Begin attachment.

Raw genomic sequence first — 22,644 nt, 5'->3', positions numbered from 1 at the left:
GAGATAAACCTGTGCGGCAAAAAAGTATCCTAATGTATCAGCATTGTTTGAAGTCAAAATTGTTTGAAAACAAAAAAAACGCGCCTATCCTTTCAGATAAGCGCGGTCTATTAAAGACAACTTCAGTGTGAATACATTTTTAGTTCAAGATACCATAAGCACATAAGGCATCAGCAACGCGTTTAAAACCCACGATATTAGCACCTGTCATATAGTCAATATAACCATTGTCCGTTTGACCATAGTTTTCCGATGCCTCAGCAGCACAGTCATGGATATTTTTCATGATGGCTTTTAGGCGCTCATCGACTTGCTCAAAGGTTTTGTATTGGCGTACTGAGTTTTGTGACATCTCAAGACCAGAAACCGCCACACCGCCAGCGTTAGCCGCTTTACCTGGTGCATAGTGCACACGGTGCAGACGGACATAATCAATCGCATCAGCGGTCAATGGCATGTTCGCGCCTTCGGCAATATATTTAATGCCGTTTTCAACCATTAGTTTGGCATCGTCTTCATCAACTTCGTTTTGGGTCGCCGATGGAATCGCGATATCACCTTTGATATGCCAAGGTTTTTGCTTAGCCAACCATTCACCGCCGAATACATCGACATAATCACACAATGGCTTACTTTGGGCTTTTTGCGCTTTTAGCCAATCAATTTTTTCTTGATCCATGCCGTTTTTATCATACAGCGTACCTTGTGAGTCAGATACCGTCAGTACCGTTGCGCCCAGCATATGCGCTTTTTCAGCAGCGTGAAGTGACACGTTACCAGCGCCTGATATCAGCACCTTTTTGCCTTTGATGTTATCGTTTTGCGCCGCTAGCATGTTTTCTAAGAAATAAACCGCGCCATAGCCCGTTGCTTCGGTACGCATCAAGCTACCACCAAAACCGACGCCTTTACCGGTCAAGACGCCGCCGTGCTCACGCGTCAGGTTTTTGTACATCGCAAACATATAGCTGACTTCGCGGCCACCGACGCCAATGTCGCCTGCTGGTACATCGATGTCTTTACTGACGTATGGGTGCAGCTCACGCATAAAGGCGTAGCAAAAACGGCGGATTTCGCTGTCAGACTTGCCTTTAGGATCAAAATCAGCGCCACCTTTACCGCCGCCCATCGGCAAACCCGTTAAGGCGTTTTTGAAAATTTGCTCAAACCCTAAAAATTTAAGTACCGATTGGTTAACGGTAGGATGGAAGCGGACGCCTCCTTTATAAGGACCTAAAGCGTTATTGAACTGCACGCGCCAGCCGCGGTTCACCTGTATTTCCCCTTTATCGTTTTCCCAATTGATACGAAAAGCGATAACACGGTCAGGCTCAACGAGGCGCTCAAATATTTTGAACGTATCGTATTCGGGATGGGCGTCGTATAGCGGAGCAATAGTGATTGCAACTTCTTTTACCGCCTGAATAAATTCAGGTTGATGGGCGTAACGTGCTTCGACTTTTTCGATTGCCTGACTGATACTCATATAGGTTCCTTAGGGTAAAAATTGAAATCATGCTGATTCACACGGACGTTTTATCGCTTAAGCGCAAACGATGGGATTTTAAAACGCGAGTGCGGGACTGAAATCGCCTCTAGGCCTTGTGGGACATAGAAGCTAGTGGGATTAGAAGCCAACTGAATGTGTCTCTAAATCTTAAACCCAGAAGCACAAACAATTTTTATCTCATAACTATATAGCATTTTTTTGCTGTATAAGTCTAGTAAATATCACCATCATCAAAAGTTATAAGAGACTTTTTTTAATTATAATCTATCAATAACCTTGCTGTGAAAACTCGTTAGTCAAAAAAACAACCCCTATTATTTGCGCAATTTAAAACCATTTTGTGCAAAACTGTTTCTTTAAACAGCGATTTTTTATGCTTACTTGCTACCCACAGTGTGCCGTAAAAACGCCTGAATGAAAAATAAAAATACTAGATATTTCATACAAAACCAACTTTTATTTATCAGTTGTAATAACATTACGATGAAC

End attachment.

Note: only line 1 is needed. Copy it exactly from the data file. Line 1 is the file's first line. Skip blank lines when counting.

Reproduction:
Raw genomic sequence first — 22,644 nt, 5'->3', positions numbered from 1 at the left: